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the middle of the class of that year, to be at the head of the same class, and was removed into the next class, whence I was to be placed in the third at the end of the year. But my father, barthened with a numerous family, was unable, without inconvenience, to support the expense of a college education; considering moreover, as he said to one of his friends in my presence, the little encouragement that line of life afforded to those educated for it, he gave up his first intentions, took me from the grammar school, and sent me to a school for writing and arithmetic, kept by a then famous man, Mr. George Brownwell. He was a skilful master, and successful in his profession, employing the mildest and most encouraging methods. Under him I learnt to write a good hand pretty soon, but failed entirely in arithmetic. At ten years old, I was taken to help my father in his business of a tallow-chandler and soap-boiler, a business to which he was not bred, but had assumed on his arrival in New England, because he found that his dying trade, being in little request, would not maintain his family. Accordingly, I was employed in cutting the wick for the candles, filling the molds for cast candles, attending the shop, going of errands, &c.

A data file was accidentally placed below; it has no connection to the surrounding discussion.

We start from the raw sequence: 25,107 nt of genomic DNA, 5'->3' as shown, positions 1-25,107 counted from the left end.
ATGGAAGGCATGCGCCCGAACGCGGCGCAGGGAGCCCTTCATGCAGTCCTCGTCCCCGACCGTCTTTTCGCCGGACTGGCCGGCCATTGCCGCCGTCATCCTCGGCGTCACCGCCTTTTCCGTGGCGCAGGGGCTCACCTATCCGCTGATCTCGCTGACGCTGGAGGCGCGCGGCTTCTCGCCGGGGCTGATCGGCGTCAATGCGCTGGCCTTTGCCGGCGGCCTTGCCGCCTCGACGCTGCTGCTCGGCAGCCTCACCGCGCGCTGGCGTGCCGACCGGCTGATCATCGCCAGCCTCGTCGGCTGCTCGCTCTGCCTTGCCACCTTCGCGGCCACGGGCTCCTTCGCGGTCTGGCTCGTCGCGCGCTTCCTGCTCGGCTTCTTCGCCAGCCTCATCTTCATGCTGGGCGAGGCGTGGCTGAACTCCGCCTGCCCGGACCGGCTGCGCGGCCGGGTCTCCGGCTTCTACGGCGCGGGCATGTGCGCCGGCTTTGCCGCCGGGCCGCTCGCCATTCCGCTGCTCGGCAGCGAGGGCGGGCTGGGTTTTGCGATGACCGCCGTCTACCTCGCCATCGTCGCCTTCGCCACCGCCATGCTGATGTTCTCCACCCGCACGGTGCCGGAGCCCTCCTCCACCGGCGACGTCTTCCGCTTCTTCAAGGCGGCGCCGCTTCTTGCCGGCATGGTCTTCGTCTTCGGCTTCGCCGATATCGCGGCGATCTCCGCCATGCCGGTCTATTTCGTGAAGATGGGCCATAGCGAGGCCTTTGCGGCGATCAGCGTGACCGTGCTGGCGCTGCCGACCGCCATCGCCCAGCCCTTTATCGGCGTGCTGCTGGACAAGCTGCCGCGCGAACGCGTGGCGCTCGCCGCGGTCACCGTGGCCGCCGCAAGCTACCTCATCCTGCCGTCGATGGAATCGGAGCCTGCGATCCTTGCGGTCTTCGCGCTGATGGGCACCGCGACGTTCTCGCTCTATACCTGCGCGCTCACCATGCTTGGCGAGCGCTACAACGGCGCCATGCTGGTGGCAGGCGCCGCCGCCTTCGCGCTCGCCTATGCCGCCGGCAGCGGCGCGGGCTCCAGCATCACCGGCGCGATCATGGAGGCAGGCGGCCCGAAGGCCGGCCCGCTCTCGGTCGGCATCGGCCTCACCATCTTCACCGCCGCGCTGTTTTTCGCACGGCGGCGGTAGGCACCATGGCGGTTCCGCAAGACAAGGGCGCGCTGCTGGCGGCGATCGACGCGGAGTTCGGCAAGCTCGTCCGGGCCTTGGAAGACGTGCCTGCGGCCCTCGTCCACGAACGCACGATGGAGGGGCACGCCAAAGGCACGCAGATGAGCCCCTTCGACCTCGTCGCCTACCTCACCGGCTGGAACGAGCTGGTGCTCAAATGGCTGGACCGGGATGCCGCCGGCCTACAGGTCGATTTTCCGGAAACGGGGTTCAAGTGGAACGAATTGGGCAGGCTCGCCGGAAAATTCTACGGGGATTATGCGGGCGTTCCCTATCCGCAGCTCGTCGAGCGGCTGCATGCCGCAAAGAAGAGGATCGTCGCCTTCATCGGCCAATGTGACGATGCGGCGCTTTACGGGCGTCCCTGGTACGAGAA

I disliked the trade, and had a strong inclination to go to sea, but my father declared against it; but residing near the water, I was much in it and on it. I learnt to swim well, and to manage boats; and when embarked with other boys, I was commonly allowed to govern, especially in any case of difficulty; and upon other occasions, I was generally the leader among the boys, and sometimes led them into scrapes, of which I will mention an instance, as it shews an early projecting public spirit, though not then justly conducted.
There was a salt marsh which bounded part of the millpond, on the edge of which at high water we used to stand to fish for minnows; by much trampling we had made it a mere quagmire. My proposal was to build a wharf there for us to stand upon, and I shewed my comrades a large heap of stones, which were intended for a new house near the marsh, and which would very well suit our purpose. Accordingly, in the